Coronavirus Diaries: Productivity VS. Unproductivity

Quarantine Day 43. Every day in Quarantine is different. Some days I wake up, and I want to conquer the world. Other days I want to stay in bed all day and hide away from everything that’s happening. When the first guidelines were laid out, and we realized that we would be in the house for two weeks, I made a list of all the things I wanted to get done and attacked them with fervor. But then the days began to bleed into each other and my list began to feel more like a chore than a blessing. Being at home alone for a month has been challenging at times and I wanted to share some more ways that I am coping with these changes.

  1. Embrace what each day brings: I am working from home and understand during this time that my ability to have a job and work from home is a privilege. Because of this privilege, my days have a bit more structure to them since I have to log on to my computer and have a video meeting every morning. There are some mornings when I wake up at 8:30am and start my day before work, and there are some days I don’t change out of my pajamas and open my laptop right as my meeting is starting. I decided that I wasn’t going to force myself to do anything that my body and mind are not feeling on that day. I won’t always get to roll out of bed and start working. There are a lot of emotions in dealing with our new way of life and it’s ok if some days are harder than others. Being gentle with yourself allows you to better accept these changes.
  2. Productivity vs. unproductivity: There has been a lot of argument about how productive or unproductive we should be during this time. I think you can be both. If sitting on the couch for a couple of days binging a new show helps you to feel better, then do it. If you stay sane by working and exercising keeping as much of your regular routine as possible, then do it. Only you know what will work for you. Try and insert small periods of productivity with periods of unproductivity to see how much you can manage.
  3. If you are working, create an end of work routine: Because of the nature of my work, I had already set hard boundaries about working from home and also what energy I allow into my space before quarantine started.  Now that I am working from home, I have had to be even more intentional: No working from my bed.  I either work from my desk or the couch. At the end of the day, I put all of my work materials on my desk and then go lay down on my bed. It’s how I signal to my body and my mind, that work is done and I will pick it up again tomorrow morning. I’ve also started lighting candles during meetings to help dispel some of the negative energy that’s coming into my apartment.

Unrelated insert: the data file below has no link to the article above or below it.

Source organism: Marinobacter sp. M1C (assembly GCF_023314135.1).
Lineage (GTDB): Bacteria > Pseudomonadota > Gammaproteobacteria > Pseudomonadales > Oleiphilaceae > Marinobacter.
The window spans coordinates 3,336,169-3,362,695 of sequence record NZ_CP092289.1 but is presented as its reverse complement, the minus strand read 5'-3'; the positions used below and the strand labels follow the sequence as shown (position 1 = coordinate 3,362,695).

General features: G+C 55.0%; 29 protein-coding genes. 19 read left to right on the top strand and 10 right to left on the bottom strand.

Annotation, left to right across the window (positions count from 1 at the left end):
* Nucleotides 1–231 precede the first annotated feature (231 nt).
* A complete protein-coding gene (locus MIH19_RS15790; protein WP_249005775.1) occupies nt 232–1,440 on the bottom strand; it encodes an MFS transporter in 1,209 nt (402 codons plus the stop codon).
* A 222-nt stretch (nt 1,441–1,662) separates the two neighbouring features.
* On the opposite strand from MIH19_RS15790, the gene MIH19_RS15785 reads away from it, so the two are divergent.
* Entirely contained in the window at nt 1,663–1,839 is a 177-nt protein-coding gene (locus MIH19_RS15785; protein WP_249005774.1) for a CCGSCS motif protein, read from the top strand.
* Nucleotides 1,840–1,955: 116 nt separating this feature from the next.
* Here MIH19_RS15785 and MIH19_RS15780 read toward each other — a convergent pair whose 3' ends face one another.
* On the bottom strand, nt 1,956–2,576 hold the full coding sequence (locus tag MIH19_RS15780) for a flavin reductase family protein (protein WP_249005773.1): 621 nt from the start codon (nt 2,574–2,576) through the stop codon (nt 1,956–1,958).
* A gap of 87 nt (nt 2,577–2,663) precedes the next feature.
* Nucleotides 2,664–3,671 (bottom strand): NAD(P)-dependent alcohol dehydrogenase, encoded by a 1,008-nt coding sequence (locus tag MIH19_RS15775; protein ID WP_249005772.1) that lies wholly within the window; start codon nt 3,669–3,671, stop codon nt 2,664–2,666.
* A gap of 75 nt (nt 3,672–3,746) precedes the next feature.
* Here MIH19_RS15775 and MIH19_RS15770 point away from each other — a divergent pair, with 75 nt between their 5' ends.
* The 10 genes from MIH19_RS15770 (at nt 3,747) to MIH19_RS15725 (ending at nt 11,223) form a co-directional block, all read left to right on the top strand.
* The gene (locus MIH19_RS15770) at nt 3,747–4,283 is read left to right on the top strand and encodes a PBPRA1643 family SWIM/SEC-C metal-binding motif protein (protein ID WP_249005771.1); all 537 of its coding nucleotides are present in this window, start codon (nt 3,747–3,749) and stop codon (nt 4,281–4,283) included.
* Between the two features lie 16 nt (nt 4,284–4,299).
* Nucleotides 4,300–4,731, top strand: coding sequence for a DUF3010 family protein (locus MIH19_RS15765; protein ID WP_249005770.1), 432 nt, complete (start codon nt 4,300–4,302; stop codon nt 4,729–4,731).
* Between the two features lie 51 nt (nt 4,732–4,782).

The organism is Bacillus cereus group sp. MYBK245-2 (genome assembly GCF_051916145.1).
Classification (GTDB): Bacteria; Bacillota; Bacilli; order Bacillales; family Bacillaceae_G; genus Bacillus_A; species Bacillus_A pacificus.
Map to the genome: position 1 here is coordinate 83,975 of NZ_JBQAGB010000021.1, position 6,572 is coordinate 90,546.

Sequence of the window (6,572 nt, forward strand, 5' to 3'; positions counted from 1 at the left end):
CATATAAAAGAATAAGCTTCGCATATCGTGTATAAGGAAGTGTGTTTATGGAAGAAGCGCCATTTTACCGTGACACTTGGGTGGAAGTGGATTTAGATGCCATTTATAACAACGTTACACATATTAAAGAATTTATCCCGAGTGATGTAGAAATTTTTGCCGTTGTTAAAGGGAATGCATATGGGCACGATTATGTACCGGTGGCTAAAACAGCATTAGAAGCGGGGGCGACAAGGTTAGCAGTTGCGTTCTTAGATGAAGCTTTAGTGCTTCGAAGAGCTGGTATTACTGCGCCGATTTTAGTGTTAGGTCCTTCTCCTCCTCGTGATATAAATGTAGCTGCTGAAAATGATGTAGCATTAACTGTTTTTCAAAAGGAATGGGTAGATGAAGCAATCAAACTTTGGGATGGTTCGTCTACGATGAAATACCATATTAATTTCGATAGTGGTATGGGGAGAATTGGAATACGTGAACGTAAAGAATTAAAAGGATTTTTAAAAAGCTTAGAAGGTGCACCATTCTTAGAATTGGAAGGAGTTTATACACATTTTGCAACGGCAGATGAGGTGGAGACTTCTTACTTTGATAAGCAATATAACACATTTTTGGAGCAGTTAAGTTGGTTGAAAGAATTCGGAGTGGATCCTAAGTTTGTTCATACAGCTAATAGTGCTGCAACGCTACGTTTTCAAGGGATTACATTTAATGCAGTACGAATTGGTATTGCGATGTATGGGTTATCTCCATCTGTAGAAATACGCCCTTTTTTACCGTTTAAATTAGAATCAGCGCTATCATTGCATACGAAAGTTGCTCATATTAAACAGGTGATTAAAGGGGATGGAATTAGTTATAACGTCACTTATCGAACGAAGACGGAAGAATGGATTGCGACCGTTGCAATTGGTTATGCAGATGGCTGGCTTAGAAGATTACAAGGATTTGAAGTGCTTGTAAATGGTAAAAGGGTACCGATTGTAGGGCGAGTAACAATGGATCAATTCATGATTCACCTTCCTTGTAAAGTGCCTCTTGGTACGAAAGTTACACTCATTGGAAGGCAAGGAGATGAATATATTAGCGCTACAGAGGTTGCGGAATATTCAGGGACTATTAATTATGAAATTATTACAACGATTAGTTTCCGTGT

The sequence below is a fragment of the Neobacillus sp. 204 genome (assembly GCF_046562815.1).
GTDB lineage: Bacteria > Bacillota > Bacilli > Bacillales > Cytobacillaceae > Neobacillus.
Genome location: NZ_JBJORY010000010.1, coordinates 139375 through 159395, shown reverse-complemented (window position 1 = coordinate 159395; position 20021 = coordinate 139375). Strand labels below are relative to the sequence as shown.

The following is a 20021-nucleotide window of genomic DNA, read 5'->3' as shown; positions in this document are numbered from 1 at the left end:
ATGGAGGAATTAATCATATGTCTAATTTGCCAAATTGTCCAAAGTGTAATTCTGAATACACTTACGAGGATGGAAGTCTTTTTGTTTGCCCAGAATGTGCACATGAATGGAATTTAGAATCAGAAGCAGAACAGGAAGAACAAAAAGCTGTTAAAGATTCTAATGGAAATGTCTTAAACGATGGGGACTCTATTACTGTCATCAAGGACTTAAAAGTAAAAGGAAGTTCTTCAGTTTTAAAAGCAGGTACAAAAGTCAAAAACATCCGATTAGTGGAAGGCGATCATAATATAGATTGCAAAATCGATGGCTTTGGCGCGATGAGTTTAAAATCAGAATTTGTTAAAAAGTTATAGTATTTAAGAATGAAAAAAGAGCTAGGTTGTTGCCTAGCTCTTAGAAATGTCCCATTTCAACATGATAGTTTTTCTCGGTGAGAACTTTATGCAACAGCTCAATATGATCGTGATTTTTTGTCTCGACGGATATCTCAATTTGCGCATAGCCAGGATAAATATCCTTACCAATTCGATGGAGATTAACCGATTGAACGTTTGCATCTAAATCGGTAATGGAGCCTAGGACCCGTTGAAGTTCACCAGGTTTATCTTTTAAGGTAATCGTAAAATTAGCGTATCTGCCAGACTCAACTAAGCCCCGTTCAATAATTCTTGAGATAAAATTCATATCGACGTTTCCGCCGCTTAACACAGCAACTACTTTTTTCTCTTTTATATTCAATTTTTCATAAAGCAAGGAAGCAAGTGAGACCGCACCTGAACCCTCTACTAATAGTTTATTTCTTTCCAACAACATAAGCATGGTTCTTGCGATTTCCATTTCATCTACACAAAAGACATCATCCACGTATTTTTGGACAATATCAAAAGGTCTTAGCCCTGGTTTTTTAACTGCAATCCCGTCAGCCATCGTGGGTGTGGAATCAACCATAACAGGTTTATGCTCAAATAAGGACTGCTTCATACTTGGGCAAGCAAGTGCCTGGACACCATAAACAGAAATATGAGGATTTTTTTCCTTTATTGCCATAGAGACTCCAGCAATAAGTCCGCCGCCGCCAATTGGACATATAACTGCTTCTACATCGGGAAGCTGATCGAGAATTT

4. Try and learn a new hobby: I have been taking this time to work on my book, as well as trying to bake more. Often times we tell ourselves that we’ll start something once we have the time, and then we get the time only to learn that time wasn’t the issue it was our lack of discipline. So try and see if you can do something that you’ve always wanted to do, but lacked the time. It doesn’t have to be “productive”, it could be reading a couple of books to finishing your Netflix list.

For me, I don’t want to look back on this time and think that all I did was work and worry about the end of the world. Balancing productivity with times of rest allows us to break up our day into manageable chunks and helps us to feel a little better about what’s happening. Try it this week and leave a comment letting me know how it’s worked for you. I hope you’re all staying safe and healthy!


  1. Thank you for sharing, even in a pandemic you are growing and becoming more aware of yourself. I think that is commendable. I am going to work on two projects this week. Shredding old mail and working on completing a book I have written, are the projects I will work on. I will share my progress with you. I too do not want to look back on this time of sheltering in place, with any regret. I see this time as a respite from God. We are resting and the earth is resting.

    Sent from my iPhone


  2. These are all wonderful tips. I especially liked (and needed) the idea of creating an “end to work” routine. As an educator, parents and students are looking for support. Each day’s work can drag on into the night if we let it. But, setting an end to work routine will help me pause, reset for the next day and then give myself completely to the remainder of my day. Thanks!

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